Faran Tahir breaks barriers as a new starship captain in Star Trek

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Dec 14, 2012, 3:54 PM EST

Faran Tahir, a Pakistani-American actor, has the distinction of playing Captain Robau, the first Federation starship captain of Middle Eastern (well, South Asian) ethnicity to play a major role, in J.J. Abrams' upcoming Star Trek, and he told SCI FI Wire the honor isn't lost on him.

In this, Tahir is the latest in a long line of ethnic actors who have taken on color-blind roles in Trek, which has had a tradition going back to the original series and creator Gene Roddenberry of imagining a future where every person lives up to his or her fullest potential, regardless of race or ethnicity. (Possible spoilers ahead!)

"[It's] a great thing," Tahir said in an exclusive interview. "I have had conversations with J.J. about this, ... because I knew the other people who were being considered for this role, and they were not [cast]. So one day over dinner I was, 'So what was it, why?' You know, just to get a window into it. And I think he—and I have to commend him on this—what he was trying to do was find a certain quality in the actor and just to set up the story, you know? And to me, that is refreshing, and it's great to hear. ... The biggest compliment is that he was looking for a certain quality. He could have found that in me, he could have found that in [anyone else]. And it just happened to be me, and ... the added ... layer to that is that, yeah, I happen to be of a certain descent, and ... the casting was [in] the spirit of what Star Trek is about."

Robau is the captain of the Kelvin, the starship on which James T. Kirk's father, George Kirk (Chris Hemsworth), is first officer and is serving with his wife, Winona Kirk (Jennifer Morrison), who is pregnant with James, as the ship comes under attack by the villainous Romulan Nero (Eric Bana).

"I am on the ship," Tahir said. "That's how the story goes. And then, of course I have to go deal with Nero. So that's the premise of it. ... It sets up this entire saga of [Star Trek]. People who understand Star Trek, it kind of takes us back to a time when ... the story began."

Tahir (Iron Man) spoke in a phone interview on Thursday from San Francisco, where he was wrapping production on another film. Following is an edited version of the rest of our interview. Star Trek opens May 8.

It must be very exciting to be in this first installment of what is envisioned to be a long series of films.

Tahir: It is as exciting as it can be. I mean, I have been a Star Trek fan for ... a very long time. So just on the basis of that, it was awesome. You feel like you're 10 years old again. ... You go out there, and the first time I walked on the set, onto the set of the ship, ... after a moment I was like, "Wow. I am captain of a Federation ship."

It does kind of transport you to ... your younger days. ... And they you go, "OK, well, wait a minute, I have a job to do here, and let's do that now." [But,] yeah, it was very thrilling.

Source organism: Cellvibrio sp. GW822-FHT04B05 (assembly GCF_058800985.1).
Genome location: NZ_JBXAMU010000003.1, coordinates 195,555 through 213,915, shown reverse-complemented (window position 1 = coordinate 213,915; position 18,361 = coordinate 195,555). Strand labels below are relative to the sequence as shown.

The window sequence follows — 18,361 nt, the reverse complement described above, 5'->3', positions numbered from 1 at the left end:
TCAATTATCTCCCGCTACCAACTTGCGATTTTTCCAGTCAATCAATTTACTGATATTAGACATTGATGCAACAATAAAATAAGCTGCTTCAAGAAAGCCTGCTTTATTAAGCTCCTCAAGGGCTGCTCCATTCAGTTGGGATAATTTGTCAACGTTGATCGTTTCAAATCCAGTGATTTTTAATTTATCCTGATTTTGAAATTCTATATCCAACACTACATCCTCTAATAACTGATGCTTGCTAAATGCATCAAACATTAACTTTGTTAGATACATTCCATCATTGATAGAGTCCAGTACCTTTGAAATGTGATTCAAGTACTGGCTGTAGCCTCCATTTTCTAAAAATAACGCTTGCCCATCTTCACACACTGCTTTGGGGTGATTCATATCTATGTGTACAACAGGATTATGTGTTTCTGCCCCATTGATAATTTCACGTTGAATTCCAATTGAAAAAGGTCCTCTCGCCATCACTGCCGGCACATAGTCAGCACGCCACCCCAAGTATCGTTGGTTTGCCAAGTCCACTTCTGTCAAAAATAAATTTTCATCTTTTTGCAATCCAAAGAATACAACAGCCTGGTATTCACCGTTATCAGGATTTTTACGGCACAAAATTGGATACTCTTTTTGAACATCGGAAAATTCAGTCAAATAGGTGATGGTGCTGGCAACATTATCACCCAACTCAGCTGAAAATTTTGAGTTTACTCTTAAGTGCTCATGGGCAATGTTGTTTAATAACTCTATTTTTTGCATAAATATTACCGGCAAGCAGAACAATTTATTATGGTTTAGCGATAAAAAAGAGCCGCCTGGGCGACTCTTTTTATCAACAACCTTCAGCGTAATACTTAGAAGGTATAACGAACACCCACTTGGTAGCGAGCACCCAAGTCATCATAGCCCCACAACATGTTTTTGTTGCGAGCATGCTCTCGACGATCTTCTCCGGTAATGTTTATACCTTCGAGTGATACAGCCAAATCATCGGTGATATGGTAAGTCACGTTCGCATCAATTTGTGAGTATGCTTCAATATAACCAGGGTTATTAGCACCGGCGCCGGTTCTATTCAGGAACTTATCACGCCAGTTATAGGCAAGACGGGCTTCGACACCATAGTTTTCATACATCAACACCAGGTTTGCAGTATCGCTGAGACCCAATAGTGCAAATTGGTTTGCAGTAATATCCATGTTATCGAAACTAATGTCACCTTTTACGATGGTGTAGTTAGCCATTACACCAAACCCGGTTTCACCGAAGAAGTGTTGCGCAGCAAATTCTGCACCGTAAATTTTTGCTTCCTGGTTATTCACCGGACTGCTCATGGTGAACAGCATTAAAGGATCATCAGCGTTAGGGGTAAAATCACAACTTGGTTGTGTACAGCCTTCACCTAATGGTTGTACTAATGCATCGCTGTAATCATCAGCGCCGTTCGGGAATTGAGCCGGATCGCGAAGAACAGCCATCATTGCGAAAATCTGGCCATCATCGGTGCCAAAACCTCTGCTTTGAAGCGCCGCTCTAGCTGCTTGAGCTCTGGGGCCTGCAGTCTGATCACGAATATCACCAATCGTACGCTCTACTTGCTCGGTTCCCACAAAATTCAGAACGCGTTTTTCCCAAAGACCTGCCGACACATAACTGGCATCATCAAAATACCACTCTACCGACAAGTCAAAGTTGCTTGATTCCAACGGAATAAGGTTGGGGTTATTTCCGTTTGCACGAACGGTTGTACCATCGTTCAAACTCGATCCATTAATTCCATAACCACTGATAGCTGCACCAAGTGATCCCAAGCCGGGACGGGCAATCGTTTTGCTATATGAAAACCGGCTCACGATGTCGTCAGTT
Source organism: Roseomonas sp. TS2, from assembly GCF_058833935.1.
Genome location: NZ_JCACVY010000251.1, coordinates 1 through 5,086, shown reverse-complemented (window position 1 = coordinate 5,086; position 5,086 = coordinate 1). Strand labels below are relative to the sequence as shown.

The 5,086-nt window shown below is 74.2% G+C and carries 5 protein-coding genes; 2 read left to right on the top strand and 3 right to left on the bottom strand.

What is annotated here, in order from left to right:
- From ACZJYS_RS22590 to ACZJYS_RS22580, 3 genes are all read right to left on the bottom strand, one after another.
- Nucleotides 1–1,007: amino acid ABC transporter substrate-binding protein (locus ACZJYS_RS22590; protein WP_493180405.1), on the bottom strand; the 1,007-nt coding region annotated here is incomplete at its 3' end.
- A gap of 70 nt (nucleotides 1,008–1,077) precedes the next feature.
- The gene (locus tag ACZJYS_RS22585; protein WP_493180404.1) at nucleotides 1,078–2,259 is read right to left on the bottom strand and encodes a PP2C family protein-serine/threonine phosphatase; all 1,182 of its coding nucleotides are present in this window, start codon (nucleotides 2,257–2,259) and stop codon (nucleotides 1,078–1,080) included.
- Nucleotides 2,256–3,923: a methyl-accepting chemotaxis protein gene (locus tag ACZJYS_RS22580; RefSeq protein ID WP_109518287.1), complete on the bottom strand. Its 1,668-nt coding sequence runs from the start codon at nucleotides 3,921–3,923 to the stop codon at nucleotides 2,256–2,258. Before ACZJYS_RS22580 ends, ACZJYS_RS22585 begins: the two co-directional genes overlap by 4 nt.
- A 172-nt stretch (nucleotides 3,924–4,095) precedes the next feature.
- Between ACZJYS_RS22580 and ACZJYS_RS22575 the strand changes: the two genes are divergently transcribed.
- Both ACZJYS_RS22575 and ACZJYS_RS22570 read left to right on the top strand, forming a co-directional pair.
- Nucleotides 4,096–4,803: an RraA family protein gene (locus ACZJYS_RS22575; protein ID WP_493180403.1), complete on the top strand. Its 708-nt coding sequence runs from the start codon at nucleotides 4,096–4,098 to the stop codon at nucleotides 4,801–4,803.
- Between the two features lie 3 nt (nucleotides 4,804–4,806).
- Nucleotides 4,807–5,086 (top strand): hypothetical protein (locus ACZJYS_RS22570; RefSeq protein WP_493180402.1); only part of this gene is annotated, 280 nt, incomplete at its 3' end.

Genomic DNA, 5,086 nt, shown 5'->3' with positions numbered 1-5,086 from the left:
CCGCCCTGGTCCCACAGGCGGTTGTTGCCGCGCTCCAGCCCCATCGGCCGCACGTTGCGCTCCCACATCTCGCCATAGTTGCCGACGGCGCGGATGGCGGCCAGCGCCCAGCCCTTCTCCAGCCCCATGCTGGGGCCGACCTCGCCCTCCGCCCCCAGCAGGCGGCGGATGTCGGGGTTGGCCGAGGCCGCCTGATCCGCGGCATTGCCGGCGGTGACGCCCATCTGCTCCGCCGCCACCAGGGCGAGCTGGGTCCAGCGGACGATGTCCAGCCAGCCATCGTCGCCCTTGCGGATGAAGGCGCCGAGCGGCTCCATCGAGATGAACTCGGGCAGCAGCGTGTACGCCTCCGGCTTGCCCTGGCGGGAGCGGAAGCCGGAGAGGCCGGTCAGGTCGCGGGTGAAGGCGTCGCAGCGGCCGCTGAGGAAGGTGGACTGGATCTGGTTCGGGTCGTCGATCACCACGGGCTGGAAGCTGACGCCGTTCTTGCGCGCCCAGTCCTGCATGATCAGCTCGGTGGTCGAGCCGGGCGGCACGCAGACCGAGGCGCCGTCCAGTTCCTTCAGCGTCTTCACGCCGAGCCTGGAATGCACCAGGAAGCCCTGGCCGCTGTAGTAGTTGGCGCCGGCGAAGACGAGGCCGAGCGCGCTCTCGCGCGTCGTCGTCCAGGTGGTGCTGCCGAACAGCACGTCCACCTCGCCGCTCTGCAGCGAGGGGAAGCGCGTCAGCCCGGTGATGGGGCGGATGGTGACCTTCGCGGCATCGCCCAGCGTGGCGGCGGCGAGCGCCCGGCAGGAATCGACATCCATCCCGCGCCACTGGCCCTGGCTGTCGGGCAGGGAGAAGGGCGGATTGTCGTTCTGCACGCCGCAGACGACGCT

What kind of uniform do you wear?

Tahir: A very tight one. So eating was out of the question, basically. ... I think it follows the same look as other Star Trek movies have had. I think, very close to what Next Generation and all that had. So it is that kind of a look, very clean, very form-fitting. ...

J.J. Abrams is a very, very smart man. I think he realizes that there is a generation that has not grown up with Star Trek. ... There haven't been any movies out for a while. The TV franchise is done. So he is smart enough to respect that and find the bridges which will keep the spirit of the original and yet freshen it up enough so that this new generation, who hasn't grown up with it, can own it. A piece of it. And not have to deal with it as if it were their father's or their brother's or their uncle's passion. ...

And part of it is, look, part of it is how the story goes. Part of it is the acting style. I think it's grittier. It's real, yeah. I think it's done well. I think it puts all of those things into play, and I think it succeeds in pretty much all of those tasks. ...

Have people talked to you about your casting?

Tahir: People have. I remember a couple of my friends who are big Trekkies sent me forwards to all of these blogs. Blogs were lighting up with this whole idea, you know, and pretty much all positive. ... The other thing people had been saying was that, usually, in most of the movies, the other captains have been slightly softer-looking. Like didn't seem like they were, compared to Captain Kirk. ... And this time they've found people who actually, for some reason—I mean, I'm hoping that people can see that they're--this is, it's a competent world, which is not just about Captain Kirk. Of course the story revolves around that story, but as a universe, it's a competent universe.